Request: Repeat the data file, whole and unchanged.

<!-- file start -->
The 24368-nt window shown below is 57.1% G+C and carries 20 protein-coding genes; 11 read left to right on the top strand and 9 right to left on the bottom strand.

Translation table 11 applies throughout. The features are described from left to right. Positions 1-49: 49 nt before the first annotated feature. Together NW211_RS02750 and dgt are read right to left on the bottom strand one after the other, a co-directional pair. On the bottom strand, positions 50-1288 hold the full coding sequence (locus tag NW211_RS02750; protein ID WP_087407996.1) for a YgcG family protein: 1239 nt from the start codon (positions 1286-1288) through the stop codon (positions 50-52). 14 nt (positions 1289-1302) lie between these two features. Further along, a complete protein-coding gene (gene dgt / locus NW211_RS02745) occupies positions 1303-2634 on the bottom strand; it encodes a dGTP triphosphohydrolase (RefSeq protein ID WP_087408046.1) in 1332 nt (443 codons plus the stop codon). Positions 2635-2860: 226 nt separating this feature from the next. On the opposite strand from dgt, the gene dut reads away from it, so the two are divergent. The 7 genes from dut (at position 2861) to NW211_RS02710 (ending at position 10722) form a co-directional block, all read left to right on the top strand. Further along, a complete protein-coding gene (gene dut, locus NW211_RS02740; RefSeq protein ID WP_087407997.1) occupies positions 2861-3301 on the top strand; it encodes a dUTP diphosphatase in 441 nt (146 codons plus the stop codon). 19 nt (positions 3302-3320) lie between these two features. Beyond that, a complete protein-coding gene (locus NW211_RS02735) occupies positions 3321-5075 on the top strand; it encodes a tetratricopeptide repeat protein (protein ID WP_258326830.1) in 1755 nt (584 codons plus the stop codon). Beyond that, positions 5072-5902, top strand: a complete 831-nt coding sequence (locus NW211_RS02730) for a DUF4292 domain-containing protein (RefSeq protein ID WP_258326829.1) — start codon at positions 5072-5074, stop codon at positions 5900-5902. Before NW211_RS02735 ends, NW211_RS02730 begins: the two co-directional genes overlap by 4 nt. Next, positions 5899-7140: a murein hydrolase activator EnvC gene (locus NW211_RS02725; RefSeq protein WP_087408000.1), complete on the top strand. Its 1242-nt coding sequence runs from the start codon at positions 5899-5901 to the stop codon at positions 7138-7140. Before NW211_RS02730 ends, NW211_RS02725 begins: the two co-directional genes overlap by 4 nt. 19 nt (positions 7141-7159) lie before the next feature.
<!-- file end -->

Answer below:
The 24368-nt window shown below is 57.1% G+C and carries 20 protein-coding genes; 11 read left to right on the top strand and 9 right to left on the bottom strand.

Translation table 11 applies throughout. The features are described from left to right. Positions 1-49: 49 nt before the first annotated feature. Together NW211_RS02750 and dgt are read right to left on the bottom strand one after the other, a co-directional pair. On the bottom strand, positions 50-1288 hold the full coding sequence (locus tag NW211_RS02750; protein ID WP_087407996.1) for a YgcG family protein: 1239 nt from the start codon (positions 1286-1288) through the stop codon (positions 50-52). 14 nt (positions 1289-1302) lie between these two features. Further along, a complete protein-coding gene (gene dgt / locus NW211_RS02745) occupies positions 1303-2634 on the bottom strand; it encodes a dGTP triphosphohydrolase (RefSeq protein ID WP_087408046.1) in 1332 nt (443 codons plus the stop codon). Positions 2635-2860: 226 nt separating this feature from the next. On the opposite strand from dgt, the gene dut reads away from it, so the two are divergent. The 7 genes from dut (at position 2861) to NW211_RS02710 (ending at position 10722) form a co-directional block, all read left to right on the top strand. Further along, a complete protein-coding gene (gene dut, locus NW211_RS02740; RefSeq protein ID WP_087407997.1) occupies positions 2861-3301 on the top strand; it encodes a dUTP diphosphatase in 441 nt (146 codons plus the stop codon). 19 nt (positions 3302-3320) lie between these two features. Beyond that, a complete protein-coding gene (locus NW211_RS02735) occupies positions 3321-5075 on the top strand; it encodes a tetratricopeptide repeat protein (protein ID WP_258326830.1) in 1755 nt (584 codons plus the stop codon). Beyond that, positions 5072-5902, top strand: a complete 831-nt coding sequence (locus NW211_RS02730) for a DUF4292 domain-containing protein (RefSeq protein ID WP_258326829.1) — start codon at positions 5072-5074, stop codon at positions 5900-5902. Before NW211_RS02735 ends, NW211_RS02730 begins: the two co-directional genes overlap by 4 nt. Next, positions 5899-7140: a murein hydrolase activator EnvC gene (locus NW211_RS02725; RefSeq protein WP_087408000.1), complete on the top strand. Its 1242-nt coding sequence runs from the start codon at positions 5899-5901 to the stop codon at positions 7138-7140. Before NW211_RS02730 ends, NW211_RS02725 begins: the two co-directional genes overlap by 4 nt. 19 nt (positions 7141-7159) lie before the next feature.